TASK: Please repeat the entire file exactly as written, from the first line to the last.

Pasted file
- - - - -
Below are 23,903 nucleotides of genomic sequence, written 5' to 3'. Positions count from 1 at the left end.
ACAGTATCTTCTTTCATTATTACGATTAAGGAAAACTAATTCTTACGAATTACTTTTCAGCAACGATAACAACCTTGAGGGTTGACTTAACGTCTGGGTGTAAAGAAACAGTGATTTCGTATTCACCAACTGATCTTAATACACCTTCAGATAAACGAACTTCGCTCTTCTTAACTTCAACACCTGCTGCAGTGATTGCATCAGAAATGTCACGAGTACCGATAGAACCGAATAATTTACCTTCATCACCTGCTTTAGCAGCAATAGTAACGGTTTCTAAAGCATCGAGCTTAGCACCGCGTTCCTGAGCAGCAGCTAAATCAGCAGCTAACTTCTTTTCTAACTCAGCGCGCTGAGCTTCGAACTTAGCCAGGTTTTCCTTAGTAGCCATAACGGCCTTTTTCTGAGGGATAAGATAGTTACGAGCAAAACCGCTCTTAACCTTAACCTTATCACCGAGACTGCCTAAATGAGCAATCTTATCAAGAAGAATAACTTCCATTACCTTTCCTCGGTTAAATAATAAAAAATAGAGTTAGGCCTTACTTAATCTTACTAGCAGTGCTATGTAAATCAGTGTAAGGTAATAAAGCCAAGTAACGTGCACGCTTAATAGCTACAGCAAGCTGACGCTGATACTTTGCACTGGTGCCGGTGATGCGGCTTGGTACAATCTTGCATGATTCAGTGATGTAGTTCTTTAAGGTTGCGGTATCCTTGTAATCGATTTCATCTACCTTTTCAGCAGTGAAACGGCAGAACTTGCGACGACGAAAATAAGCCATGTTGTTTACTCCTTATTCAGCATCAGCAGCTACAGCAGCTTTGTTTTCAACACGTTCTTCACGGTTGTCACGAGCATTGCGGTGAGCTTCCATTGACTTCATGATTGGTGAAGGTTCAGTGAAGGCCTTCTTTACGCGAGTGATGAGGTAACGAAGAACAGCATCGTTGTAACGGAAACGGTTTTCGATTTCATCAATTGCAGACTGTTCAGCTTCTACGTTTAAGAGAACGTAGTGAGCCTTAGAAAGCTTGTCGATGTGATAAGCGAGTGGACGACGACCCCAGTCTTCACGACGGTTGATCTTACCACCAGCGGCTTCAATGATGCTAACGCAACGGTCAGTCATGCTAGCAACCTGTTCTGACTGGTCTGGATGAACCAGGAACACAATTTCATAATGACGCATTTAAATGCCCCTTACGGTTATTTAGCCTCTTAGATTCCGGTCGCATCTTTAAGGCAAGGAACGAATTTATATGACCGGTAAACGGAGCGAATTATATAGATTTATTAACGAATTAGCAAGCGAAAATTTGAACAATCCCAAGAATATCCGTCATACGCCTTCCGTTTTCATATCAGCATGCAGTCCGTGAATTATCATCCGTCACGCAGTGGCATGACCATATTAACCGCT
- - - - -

Below are 23,903 nucleotides of genomic sequence, written 5' to 3'. Positions count from 1 at the left end.
ACAGTATCTTCTTTCATTATTACGATTAAGGAAAACTAATTCTTACGAATTACTTTTCAGCAACGATAACAACCTTGAGGGTTGACTTAACGTCTGGGTGTAAAGAAACAGTGATTTCGTATTCACCAACTGATCTTAATACACCTTCAGATAAACGAACTTCGCTCTTCTTAACTTCAACACCTGCTGCAGTGATTGCATCAGAAATGTCACGAGTACCGATAGAACCGAATAATTTACCTTCATCACCTGCTTTAGCAGCAATAGTAACGGTTTCTAAAGCATCGAGCTTAGCACCGCGTTCCTGAGCAGCAGCTAAATCAGCAGCTAACTTCTTTTCTAACTCAGCGCGCTGAGCTTCGAACTTAGCCAGGTTTTCCTTAGTAGCCATAACGGCCTTTTTCTGAGGGATAAGATAGTTACGAGCAAAACCGCTCTTAACCTTAACCTTATCACCGAGACTGCCTAAATGAGCAATCTTATCAAGAAGAATAACTTCCATTACCTTTCCTCGGTTAAATAATAAAAAATAGAGTTAGGCCTTACTTAATCTTACTAGCAGTGCTATGTAAATCAGTGTAAGGTAATAAAGCCAAGTAACGTGCACGCTTAATAGCTACAGCAAGCTGACGCTGATACTTTGCACTGGTGCCGGTGATGCGGCTTGGTACAATCTTGCATGATTCAGTGATGTAGTTCTTTAAGGTTGCGGTATCCTTGTAATCGATTTCATCTACCTTTTCAGCAGTGAAACGGCAGAACTTGCGACGACGAAAATAAGCCATGTTGTTTACTCCTTATTCAGCATCAGCAGCTACAGCAGCTTTGTTTTCAACACGTTCTTCACGGTTGTCACGAGCATTGCGGTGAGCTTCCATTGACTTCATGATTGGTGAAGGTTCAGTGAAGGCCTTCTTTACGCGAGTGATGAGGTAACGAAGAACAGCATCGTTGTAACGGAAACGGTTTTCGATTTCATCAATTGCAGACTGTTCAGCTTCTACGTTTAAGAGAACGTAGTGAGCCTTAGAAAGCTTGTCGATGTGATAAGCGAGTGGACGACGACCCCAGTCTTCACGACGGTTGATCTTACCACCAGCGGCTTCAATGATGCTAACGCAACGGTCAGTCATGCTAGCAACCTGTTCTGACTGGTCTGGATGAACCAGGAACACAATTTCATAATGACGCATTTAAATGCCCCTTACGGTTATTTAGCCTCTTAGATTCCGGTCGCATCTTTAAGGCAAGGAACGAATTTATATGACCGGTAAACGGAGCGAATTATATAGATTTATTAACGAATTAGCAAGCGAAAATTTGAACAATCCCAAGAATATCCGTCATACGCCTTCCGTTTTCATATCAGCATGCAGTCCGTGAATTATCATCCGTCACGCAGTGGCATGACCATATTAACCGCT